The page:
Educator Idea File: Recession-Busting Foods

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Recession-Busting Foods – Stay Savvy at the Supermarket by Deanna Segrave-Daly, Registered Dietitian from her interview with FOX 29, Good Day Philadelphia

With the economy in the tank, we all are looking for ways to save a few bucks. Since Americans spend a good chunk of change on food, here’s what to put in your grocery cart to save money and stay healthy - you can tighten your budget and your belt. Here are 4 ways to save money and gain health:

1) Go for the Grain - By now, you’ve heard the benefits of eating more whole grains and it turns out, they are pennies per serving. Buy oatmeal, brown rice or popcorn in bulk or larger containers/bags. For your next batch of oatmeal, boil oats in low-fat milk for a creamier texture and top off with some sliced banana and walnut pieces. • Oatmeal – 14 cents per serving versus individual instant packets 32 cents per serving • Brown rice - 15 cents per serving • Popcorn - 10 cents per serving

2) Where Have You Bean? One of the most inexpensive proteins around, beans are also high in fiber but low in fat. Canned beans are a terrific staple to have in your pantry and there are dozens to choose. • Eggs and beans are the least expensive protein sources • Cut a serving of meat in half and load up plate with more veggies and rice, pasta or potatoes. • Toss beans into salads and soups; mix into pasta; add to salsa or puree into dip. • Canned beans – 12 cents per serving (dried beans are even cheaper at about 5 cents per serving) • Rinse the sodium

3) Your Friend, The Freezer - Most Americans need to triple their veggie intake. Freezing locks in vitamins and stops nutrient loss that occurs in fresh produce over time and you have less waste • Frozen broccoli – 37 cents per serving • Frozen pineapple – 40 cents per serving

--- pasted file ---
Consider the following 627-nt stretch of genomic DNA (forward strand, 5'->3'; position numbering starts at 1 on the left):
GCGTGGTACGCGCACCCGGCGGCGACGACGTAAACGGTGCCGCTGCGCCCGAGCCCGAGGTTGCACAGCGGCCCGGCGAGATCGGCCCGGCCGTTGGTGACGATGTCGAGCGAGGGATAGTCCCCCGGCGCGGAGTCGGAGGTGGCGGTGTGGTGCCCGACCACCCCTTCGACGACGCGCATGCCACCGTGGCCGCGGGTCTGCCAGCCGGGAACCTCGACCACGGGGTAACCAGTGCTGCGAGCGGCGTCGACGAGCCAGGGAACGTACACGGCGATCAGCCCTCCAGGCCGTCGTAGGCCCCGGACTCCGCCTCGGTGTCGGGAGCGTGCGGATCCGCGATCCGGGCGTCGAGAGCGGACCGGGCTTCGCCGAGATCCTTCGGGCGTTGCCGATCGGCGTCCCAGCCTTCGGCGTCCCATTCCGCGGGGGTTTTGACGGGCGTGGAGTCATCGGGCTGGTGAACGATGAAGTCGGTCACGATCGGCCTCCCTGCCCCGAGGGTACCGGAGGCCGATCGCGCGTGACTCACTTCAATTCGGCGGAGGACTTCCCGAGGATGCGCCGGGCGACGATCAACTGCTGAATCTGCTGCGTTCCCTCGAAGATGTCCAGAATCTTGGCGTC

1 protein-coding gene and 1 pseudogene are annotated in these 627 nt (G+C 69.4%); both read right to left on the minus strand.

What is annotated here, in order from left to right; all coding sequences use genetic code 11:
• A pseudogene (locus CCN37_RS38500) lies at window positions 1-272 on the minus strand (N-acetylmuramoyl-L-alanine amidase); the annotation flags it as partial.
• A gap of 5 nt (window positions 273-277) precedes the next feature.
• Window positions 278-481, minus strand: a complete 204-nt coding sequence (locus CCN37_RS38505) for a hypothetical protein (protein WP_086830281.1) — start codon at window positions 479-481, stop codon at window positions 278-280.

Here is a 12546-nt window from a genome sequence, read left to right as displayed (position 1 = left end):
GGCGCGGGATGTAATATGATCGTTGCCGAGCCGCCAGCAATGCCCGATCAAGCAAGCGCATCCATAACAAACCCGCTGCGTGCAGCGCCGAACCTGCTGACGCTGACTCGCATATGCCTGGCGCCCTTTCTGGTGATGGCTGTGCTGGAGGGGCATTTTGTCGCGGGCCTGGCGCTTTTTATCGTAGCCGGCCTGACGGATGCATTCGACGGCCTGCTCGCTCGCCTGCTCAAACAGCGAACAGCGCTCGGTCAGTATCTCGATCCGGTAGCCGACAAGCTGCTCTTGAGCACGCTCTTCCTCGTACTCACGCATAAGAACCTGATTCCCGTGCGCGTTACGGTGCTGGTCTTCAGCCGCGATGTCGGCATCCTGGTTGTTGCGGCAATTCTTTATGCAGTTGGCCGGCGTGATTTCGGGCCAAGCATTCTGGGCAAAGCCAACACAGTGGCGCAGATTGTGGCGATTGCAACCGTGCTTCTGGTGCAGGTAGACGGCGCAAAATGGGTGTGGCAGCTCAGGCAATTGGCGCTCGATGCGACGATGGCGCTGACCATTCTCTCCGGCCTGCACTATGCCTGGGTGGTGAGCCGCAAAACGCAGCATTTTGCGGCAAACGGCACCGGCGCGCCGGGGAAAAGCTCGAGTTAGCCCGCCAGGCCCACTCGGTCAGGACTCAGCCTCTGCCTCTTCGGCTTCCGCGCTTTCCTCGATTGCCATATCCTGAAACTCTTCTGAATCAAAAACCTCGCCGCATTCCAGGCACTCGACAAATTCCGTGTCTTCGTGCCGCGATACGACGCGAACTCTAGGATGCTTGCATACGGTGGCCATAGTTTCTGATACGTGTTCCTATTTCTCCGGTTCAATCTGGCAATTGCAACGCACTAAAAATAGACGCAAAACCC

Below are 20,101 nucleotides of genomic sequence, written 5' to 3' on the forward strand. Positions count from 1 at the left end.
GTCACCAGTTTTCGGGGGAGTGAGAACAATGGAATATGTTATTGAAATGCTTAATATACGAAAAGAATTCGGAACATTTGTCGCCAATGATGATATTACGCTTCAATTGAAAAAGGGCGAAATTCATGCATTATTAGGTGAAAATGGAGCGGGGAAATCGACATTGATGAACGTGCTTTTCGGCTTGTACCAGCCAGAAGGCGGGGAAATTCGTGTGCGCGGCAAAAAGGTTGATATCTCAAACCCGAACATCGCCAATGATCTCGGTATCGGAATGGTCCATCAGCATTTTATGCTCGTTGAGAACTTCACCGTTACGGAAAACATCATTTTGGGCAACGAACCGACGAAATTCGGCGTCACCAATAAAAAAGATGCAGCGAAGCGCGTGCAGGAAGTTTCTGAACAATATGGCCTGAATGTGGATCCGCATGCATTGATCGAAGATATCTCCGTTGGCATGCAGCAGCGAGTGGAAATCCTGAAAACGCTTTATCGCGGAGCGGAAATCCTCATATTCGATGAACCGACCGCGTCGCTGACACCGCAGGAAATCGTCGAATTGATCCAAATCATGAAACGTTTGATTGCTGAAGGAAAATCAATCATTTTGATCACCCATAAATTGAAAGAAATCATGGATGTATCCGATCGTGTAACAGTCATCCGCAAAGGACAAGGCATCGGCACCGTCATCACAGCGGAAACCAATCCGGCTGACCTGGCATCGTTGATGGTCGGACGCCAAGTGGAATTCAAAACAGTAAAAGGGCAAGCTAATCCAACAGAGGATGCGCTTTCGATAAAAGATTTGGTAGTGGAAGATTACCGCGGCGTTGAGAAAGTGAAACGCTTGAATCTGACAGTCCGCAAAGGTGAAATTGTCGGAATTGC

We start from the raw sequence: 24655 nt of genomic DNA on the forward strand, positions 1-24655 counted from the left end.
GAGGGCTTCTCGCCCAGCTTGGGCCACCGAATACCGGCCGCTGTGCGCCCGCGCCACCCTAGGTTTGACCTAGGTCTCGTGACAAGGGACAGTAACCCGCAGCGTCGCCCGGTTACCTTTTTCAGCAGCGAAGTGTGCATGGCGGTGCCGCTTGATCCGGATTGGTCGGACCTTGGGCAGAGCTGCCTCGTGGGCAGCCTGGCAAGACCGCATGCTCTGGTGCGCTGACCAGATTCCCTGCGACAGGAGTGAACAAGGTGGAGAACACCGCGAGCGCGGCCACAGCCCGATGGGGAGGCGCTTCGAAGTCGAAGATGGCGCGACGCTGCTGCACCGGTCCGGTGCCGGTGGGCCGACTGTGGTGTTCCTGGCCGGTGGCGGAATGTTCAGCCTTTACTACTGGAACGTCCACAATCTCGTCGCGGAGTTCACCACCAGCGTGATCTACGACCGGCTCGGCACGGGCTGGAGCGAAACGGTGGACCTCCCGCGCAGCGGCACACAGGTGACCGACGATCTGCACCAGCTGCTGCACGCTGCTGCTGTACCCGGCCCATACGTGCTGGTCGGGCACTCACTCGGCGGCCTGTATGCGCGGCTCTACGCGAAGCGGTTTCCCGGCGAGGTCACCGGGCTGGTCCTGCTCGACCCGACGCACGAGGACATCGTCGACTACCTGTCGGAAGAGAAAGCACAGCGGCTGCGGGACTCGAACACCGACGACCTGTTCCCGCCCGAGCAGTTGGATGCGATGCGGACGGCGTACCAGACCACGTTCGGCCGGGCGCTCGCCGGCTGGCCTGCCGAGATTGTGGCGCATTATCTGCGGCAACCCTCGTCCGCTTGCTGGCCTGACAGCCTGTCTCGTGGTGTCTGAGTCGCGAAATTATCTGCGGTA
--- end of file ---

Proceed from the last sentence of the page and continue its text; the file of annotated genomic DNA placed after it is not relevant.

4) Don’t Ditch the Dairy - When food prices go up, we often look to the cost of a gallon of milk. But even during a recession, a serving of milk is still one of the best nutrient bangs for your buck. • Nutrient Rich Food - Penny for penny – you still get a great bang for your health buck • Fat-free milk – 21 cents per serving • Yogurt in big container – ½ cost per serving versus small containers • Homemade smoothie (1 cup each, milk, yogurt, frozen fruit) – $1.09/16 oz serving vs. To-Go Smoothie – $3.39/16 oz serving The Bottom Line on Cheap Eats: • Make a grocery list and stick to it; the fewer trips to the store you make means the fewer impulse purchases you will make - it is always better to plan a menu so you don’t buy stuff you don’t need. • Consider bulk and store brands • Use unit pricing to make best decisions •?Frozen and canned items are usually good values and they have a long shelf life Deanna has her own communications company. You can read more about her at If you have a presentation idea to share, email us through Food & Health Communications is offering free posters for state dietetic meetings and other conferences for food and nutrition professionals. One poster can be given away or raffled off for every 100 attendees. For more information and an application form, visit and click on “free posters for meetings” under “free resources.”

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